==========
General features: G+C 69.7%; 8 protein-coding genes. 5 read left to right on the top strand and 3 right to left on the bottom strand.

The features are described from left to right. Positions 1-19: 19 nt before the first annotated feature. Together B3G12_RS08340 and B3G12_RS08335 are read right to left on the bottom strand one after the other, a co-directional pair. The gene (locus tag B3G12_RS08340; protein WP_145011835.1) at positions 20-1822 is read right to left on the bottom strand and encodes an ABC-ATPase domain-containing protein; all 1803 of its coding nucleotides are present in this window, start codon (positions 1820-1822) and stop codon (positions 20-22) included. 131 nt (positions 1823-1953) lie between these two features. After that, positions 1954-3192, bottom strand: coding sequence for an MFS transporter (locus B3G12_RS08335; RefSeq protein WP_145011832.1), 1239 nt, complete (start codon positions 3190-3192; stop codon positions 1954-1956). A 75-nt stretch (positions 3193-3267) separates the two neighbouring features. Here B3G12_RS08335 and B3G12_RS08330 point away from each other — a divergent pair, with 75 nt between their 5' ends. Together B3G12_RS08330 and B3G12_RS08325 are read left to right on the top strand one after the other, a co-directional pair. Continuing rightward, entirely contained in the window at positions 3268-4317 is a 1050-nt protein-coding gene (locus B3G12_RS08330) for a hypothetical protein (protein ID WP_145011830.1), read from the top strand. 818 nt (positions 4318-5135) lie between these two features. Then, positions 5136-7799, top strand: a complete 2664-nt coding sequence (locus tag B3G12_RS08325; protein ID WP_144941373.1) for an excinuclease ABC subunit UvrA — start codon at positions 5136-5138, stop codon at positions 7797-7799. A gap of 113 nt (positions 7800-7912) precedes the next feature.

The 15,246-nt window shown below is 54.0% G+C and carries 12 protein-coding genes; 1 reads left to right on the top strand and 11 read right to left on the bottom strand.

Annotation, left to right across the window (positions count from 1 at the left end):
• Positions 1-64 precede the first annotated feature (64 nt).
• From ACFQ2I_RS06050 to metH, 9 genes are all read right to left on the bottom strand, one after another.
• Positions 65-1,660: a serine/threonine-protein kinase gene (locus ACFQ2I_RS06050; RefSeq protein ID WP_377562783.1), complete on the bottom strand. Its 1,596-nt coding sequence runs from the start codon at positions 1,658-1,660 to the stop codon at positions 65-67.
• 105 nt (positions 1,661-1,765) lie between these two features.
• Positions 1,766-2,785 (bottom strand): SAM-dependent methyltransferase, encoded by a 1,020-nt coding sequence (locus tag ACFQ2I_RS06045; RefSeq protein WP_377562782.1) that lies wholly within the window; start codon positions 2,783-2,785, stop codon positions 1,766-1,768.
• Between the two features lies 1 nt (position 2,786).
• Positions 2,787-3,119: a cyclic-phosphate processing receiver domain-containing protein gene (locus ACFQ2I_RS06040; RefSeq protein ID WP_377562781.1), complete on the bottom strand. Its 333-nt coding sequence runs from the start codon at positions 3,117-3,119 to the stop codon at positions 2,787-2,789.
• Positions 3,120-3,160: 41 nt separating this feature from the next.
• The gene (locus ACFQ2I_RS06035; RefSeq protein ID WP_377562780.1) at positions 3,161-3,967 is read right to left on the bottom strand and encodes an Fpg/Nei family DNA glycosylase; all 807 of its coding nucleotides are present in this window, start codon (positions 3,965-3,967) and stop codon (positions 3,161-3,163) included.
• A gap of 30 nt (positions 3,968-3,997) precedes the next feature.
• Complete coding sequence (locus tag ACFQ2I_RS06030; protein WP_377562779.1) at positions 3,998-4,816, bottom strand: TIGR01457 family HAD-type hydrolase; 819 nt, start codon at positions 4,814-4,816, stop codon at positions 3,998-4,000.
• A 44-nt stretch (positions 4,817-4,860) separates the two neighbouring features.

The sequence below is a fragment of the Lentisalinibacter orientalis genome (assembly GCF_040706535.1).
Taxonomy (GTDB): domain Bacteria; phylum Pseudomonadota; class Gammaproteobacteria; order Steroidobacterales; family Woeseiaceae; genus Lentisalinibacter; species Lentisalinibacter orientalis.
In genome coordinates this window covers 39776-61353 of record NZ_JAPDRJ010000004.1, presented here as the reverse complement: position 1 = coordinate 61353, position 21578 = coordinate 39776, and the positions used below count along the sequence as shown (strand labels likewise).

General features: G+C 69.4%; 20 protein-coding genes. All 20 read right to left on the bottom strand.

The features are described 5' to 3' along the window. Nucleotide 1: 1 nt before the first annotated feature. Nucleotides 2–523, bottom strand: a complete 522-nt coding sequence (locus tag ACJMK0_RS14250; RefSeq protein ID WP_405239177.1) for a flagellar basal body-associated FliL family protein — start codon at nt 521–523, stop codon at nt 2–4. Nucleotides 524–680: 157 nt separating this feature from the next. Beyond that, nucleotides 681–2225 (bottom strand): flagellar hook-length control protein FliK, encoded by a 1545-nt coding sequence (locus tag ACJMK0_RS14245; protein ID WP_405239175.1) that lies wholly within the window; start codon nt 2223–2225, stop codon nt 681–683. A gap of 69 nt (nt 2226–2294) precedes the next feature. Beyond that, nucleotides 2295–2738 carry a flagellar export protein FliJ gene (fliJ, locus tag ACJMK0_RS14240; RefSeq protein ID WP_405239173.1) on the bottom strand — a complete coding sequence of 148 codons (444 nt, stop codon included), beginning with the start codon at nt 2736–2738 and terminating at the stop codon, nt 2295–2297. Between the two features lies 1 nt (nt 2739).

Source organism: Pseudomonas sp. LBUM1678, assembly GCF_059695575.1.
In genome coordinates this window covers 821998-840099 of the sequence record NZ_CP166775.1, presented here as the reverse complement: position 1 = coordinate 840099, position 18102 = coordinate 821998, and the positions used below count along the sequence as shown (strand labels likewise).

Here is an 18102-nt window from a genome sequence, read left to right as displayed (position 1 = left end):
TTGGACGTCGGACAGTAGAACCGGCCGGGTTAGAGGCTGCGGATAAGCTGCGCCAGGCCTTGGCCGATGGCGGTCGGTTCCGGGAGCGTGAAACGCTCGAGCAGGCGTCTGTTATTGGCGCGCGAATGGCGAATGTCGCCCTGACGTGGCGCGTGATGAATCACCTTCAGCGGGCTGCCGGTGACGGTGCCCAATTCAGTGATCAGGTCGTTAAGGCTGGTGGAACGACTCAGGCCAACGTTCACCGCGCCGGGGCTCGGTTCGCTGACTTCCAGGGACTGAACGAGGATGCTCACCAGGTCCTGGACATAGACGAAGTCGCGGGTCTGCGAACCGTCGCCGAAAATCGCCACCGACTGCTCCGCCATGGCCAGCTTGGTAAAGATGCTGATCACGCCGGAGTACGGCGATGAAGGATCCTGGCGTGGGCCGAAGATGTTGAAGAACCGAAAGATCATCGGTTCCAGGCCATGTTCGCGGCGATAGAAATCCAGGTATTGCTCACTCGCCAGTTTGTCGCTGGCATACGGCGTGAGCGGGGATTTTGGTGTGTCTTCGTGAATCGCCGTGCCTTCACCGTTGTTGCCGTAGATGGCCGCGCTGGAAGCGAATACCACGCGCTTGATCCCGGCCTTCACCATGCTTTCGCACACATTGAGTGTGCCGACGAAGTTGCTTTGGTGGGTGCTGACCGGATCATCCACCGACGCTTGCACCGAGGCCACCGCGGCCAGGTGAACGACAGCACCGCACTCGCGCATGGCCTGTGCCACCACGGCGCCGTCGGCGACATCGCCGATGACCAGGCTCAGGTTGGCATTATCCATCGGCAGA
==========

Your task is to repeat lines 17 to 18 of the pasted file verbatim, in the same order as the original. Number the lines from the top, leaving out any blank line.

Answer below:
The sequence below is a fragment of the Lentisalinibacter orientalis genome (assembly GCF_040706535.1).
Taxonomy (GTDB): domain Bacteria; phylum Pseudomonadota; class Gammaproteobacteria; order Steroidobacterales; family Woeseiaceae; genus Lentisalinibacter; species Lentisalinibacter orientalis.